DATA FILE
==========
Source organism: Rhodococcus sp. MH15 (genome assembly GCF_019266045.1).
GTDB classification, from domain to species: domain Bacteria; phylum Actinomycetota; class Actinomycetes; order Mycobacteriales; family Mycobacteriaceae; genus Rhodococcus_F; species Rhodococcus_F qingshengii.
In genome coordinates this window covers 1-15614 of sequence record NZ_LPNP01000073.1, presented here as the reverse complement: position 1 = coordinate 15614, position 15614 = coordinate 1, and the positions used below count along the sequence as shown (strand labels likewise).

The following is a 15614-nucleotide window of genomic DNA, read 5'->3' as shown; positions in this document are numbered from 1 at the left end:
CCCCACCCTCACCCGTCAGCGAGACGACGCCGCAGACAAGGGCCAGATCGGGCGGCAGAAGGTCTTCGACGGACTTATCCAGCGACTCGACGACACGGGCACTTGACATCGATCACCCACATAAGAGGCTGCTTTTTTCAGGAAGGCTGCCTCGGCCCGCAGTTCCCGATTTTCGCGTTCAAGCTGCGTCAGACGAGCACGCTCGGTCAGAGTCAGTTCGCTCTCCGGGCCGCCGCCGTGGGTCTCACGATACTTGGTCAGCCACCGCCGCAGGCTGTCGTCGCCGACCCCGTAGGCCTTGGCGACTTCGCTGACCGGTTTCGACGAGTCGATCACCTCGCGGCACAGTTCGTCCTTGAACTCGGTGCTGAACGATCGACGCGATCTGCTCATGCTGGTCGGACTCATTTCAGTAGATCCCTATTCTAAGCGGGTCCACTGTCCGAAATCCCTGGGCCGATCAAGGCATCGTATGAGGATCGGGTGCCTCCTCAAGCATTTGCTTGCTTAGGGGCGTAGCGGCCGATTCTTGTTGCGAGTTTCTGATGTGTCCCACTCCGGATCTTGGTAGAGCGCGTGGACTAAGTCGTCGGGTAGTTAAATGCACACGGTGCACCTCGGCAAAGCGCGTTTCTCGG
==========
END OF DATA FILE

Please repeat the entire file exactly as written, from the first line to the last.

Source organism: Rhodococcus sp. MH15 (genome assembly GCF_019266045.1).
GTDB classification, from domain to species: domain Bacteria; phylum Actinomycetota; class Actinomycetes; order Mycobacteriales; family Mycobacteriaceae; genus Rhodococcus_F; species Rhodococcus_F qingshengii.
In genome coordinates this window covers 1-15614 of sequence record NZ_LPNP01000073.1, presented here as the reverse complement: position 1 = coordinate 15614, position 15614 = coordinate 1, and the positions used below count along the sequence as shown (strand labels likewise).

The following is a 15614-nucleotide window of genomic DNA, read 5'->3' as shown; positions in this document are numbered from 1 at the left end:
CCCCACCCTCACCCGTCAGCGAGACGACGCCGCAGACAAGGGCCAGATCGGGCGGCAGAAGGTCTTCGACGGACTTATCCAGCGACTCGACGACACGGGCACTTGACATCGATCACCCACATAAGAGGCTGCTTTTTTCAGGAAGGCTGCCTCGGCCCGCAGTTCCCGATTTTCGCGTTCAAGCTGCGTCAGACGAGCACGCTCGGTCAGAGTCAGTTCGCTCTCCGGGCCGCCGCCGTGGGTCTCACGATACTTGGTCAGCCACCGCCGCAGGCTGTCGTCGCCGACCCCGTAGGCCTTGGCGACTTCGCTGACCGGTTTCGACGAGTCGATCACCTCGCGGCACAGTTCGTCCTTGAACTCGGTGCTGAACGATCGACGCGATCTGCTCATGCTGGTCGGACTCATTTCAGTAGATCCCTATTCTAAGCGGGTCCACTGTCCGAAATCCCTGGGCCGATCAAGGCATCGTATGAGGATCGGGTGCCTCCTCAAGCATTTGCTTGCTTAGGGGCGTAGCGGCCGATTCTTGTTGCGAGTTTCTGATGTGTCCCACTCCGGATCTTGGTAGAGCGCGTGGACTAAGTCGTCGGGTAGTTAAATGCACACGGTGCACCTCGGCAAAGCGCGTTTCTCGG